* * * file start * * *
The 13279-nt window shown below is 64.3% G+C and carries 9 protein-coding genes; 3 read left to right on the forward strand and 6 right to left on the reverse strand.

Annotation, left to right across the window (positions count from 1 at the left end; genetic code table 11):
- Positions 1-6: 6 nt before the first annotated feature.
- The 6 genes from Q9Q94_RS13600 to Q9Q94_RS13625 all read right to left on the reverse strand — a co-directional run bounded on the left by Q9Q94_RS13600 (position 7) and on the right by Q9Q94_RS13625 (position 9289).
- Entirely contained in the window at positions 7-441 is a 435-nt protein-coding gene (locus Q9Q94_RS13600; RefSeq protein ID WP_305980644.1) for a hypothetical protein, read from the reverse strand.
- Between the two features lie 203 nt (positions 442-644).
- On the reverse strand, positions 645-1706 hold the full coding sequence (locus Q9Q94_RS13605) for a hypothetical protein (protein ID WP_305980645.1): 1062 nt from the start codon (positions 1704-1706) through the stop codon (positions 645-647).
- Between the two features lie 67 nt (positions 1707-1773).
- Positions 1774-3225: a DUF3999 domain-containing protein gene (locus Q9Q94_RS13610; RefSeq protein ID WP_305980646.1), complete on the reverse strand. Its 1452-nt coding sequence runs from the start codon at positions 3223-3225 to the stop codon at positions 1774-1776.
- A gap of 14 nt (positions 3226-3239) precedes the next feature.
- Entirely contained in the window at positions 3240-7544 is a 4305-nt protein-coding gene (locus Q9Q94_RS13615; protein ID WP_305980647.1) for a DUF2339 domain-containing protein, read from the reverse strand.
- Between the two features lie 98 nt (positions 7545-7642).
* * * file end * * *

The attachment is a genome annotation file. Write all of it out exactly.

The 13279-nt window shown below is 64.3% G+C and carries 9 protein-coding genes; 3 read left to right on the forward strand and 6 right to left on the reverse strand.

Annotation, left to right across the window (positions count from 1 at the left end; genetic code table 11):
- Positions 1-6: 6 nt before the first annotated feature.
- The 6 genes from Q9Q94_RS13600 to Q9Q94_RS13625 all read right to left on the reverse strand — a co-directional run bounded on the left by Q9Q94_RS13600 (position 7) and on the right by Q9Q94_RS13625 (position 9289).
- Entirely contained in the window at positions 7-441 is a 435-nt protein-coding gene (locus Q9Q94_RS13600; RefSeq protein ID WP_305980644.1) for a hypothetical protein, read from the reverse strand.
- Between the two features lie 203 nt (positions 442-644).
- On the reverse strand, positions 645-1706 hold the full coding sequence (locus Q9Q94_RS13605) for a hypothetical protein (protein ID WP_305980645.1): 1062 nt from the start codon (positions 1704-1706) through the stop codon (positions 645-647).
- Between the two features lie 67 nt (positions 1707-1773).
- Positions 1774-3225: a DUF3999 domain-containing protein gene (locus Q9Q94_RS13610; RefSeq protein ID WP_305980646.1), complete on the reverse strand. Its 1452-nt coding sequence runs from the start codon at positions 3223-3225 to the stop codon at positions 1774-1776.
- A gap of 14 nt (positions 3226-3239) precedes the next feature.
- Entirely contained in the window at positions 3240-7544 is a 4305-nt protein-coding gene (locus Q9Q94_RS13615; protein ID WP_305980647.1) for a DUF2339 domain-containing protein, read from the reverse strand.
- Between the two features lie 98 nt (positions 7545-7642).